“MADD has been supporting Mrs. Kaminsky,” Nettie said.
“She needs the emotional support,” I said. “Her husband suffered a fatal heart attack last year.”
“I guarantee trouble when the drunk is arraigned,” Bella said.
“Mothers Against Drunk Drivers will probably picket outside the courthouse,” I said. “Negative news in October means fewer tourists.”
“Salem doesn’t need dwindling tourism,” Nettie said. “We need a werewolf to add excitement to Halloween. That would draw more tourists.”
“Werewolves only roam during the full moon.” I offered Smooches more chicken. “Salem needs a vampire who rises from his coffin every night.”
“That would do the trick.”
“We should start a rumor,” Bella said. She glanced up and added, “Marcello and you brother Tony just walked in. Too bad, there aren’t any tables.”
I didn’t bother to look over my shoulder. After all, I was supposed to be blind. “If they’re wearing suits, they testified in court this morning.”
“Marcello is drooling material,” Nettie said. “Why did he dump you?”
“We dumped each other,” I replied, wishing she wasn’t so blunt. “We decided to date other people.”
I sipped my water and peeked across the aisle. The Hunk was watching me again.
“Who is he dating?” Nettie asked.
I wanted to drop the subject. Marcello Ponti was not my favorite topic. Thinking about him would give me indigestion.
“Do you know who he’s going out with?” Nettie persisted.
“Marcello dates big-breasted, breathing blondes,” I answerede.
“Names don’t matter,” I answered, my patience wearing thin. “The important words are big-breasted, breathing and blonde.”
“Who have you dated recently?”
Nettie was a dog with a ham bone. Didn’t she realize persisting with this subject could be dangerous, not to mention hurtful? I used my inner strength to refrain from grabbing her and giving her a good shake.
“My profession doesn’t attract normal men who ask for dates,” I told her.
“Do something else with your life,” Nettie said, “or you could die an old maid.”
“I love my profession.”
“Change your appearance,” Nettie said. “Men wouldn’t care about your profession if you were a big-breasted, breathing blonde.”
Bella laughed and then looked at me. “Sorry, I couldn’t help myself.”
“In case you hadn’t noticed,” I told Nettie, “I’m a flat-chested redhead.”
“Bleach your hair,” she said, “and buy yourself a padded, push-up bra.”
Ignoring Bella’s snort of laughter, I told–t Nettie. “Or, I could buy a blond wig and a couple of cantaloupes.”
Bella and Nettie laughed. I chuckled, my good humor restored.
Smooches pawed my leg again. I glanced at the Hunk. He wasn’t looking at me. I speared a chunk of chicken and lowered the fork.
Coughing and gasping erupted across the aisle. The Hunk was choking, distress reddening his face. I whipped my glasses off and rushed to his aid. “Get up,” I ordered, yanking at him.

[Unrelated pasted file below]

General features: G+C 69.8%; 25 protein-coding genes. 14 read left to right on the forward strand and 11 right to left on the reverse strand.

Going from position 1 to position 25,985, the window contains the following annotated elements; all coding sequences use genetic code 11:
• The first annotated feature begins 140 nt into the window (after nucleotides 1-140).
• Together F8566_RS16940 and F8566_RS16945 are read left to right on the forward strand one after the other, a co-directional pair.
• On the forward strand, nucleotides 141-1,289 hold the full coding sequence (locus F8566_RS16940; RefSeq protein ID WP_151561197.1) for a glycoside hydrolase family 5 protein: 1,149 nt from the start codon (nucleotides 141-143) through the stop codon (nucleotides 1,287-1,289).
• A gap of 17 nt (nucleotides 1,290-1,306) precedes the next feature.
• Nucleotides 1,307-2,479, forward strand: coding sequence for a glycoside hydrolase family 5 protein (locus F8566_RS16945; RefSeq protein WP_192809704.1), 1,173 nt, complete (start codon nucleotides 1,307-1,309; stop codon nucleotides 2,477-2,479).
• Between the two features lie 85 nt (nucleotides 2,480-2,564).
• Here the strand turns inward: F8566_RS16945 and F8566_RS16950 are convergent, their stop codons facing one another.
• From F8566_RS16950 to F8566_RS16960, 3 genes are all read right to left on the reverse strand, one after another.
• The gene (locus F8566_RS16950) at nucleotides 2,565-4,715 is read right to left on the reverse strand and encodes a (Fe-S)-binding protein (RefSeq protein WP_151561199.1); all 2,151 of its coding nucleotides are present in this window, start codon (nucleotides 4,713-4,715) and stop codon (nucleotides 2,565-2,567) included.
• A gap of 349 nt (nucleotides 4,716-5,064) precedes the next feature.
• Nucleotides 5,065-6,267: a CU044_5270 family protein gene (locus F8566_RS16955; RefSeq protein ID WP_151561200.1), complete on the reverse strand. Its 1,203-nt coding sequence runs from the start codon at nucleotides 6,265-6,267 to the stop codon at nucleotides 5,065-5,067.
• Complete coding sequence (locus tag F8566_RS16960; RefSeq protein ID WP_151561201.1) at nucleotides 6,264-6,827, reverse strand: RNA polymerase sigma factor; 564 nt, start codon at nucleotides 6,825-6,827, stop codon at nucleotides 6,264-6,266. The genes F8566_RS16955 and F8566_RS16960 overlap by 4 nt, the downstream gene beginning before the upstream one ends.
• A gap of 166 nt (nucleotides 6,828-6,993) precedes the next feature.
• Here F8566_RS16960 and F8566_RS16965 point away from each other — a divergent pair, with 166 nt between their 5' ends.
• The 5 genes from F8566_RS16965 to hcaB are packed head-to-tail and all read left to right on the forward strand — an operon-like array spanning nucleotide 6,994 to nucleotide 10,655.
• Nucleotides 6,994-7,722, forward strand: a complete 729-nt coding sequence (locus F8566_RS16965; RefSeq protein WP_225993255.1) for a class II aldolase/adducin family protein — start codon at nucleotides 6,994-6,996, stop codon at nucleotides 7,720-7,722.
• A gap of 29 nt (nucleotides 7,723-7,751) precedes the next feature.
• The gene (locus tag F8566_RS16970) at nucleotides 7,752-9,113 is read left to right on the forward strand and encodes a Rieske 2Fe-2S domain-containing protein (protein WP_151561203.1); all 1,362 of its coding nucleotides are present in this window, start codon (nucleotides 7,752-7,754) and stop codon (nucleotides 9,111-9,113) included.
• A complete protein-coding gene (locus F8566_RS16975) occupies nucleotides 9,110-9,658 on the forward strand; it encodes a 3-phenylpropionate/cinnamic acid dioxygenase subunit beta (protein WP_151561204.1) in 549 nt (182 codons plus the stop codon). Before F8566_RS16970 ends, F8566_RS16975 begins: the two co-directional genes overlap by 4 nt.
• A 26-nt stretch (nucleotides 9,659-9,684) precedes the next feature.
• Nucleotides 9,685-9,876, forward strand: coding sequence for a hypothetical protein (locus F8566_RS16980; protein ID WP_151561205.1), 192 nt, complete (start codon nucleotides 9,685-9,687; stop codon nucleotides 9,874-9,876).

Standing behind him, I wrapped my arms around his body to give him the Heimlich maneuver. I made a fist and grabbed it with my other hand, delivering five upward squeeze thrusts. He was still choking. I repeated the maneuver, five more upward squeeze thrusts.
“Call 911.” And then I realized Bella and Nettie were laughing. I peered around his body and glanced up at him “You’re not choking?”
“I was laughing at your feeding the dog.” He laughed, still catching his breath. “You’re not blind?”
I shook my head. My face felt hotter than my last sunburn.
“Thank you for saving my life.” Even more gorgeous up close, the Hunk stood over six feet. His bone structure was pleasingly masculine, his eyes hazel. He reached into his pocket and handed me his business card. Alexander Putnam-Lodge. Attorney at Law.
I knew one thing for sure. Gentlemen with expensive suits and hyphenated last names had blue blood running through their veins.
“If you ever need an attorney,” he was saying.
I reached into my blazer pocket and passed him my business card. “If you ever need embalming.”
Smiling at that, Alexander looked at my ringless left hand and lifted his gaze to mine. “I’d like to know the reason a beautiful, young woman became a mortician. Can I call you sometime?”
Beautiful, young woman? Call me? I needed to buy a lottery ticket.
“I’d like that.” Returning to my table, I pocketed my dark glasses and reached for my dog’s leash. Smooches whined so I paused to feed him the last piece of chicken. Then I guided him toward the restaurant’s foyer where my brother and his partner were standing.
The Lord had blessed Marcello Ponti with Italian good looks that sent women diving into his bed. He’d been my brother Tony’s best friend forever. I had loved him since childhood, but that was finished. I’d taken the cure a couple of years ago.
“I love the floor show,” Marcello said with a lift of his brow. “Is there a second act?”
“Has the Heimlich maneuver replaced the swooning-at-his-feet move?” Tony asked.
I ignored their teasing. Responding would only make them tease more. “Shouldn’t you report to the station?”
“We’re getting it to go, Brat.”
“Are you going to look at me?” When I ignored him, Marcello said, “Gimme a break, Zara. I’ve apologized a hundred times.”
I glanced at him. “I heard you the first time.”
Marcello placed his hand over his heart. “You wound me.”
I gave him my sweetest smile. “Fatally, I hope.”
With Smooches in tow, I followed Nettie out of the restaurant. Bella joined us outside after paying the bill. Business expense, of course.
“The mayor is having a bad day,” Nettie said, gesturing down Wharf Street. “Now he’s arguing with Regina Bones.”
I liked Regina Bones. A British import, Regina had long black hair and stood no higher than I. We could stare into each other’s eyes without needing to crane our necks.
“If you do that,” Regina was saying, wagging a finger at the mayor. “I cannot guarantee your safety.”
“Are you threatening me?”
“Consider this a friendly warning.”
“What’s the problem?” I asked, reaching them.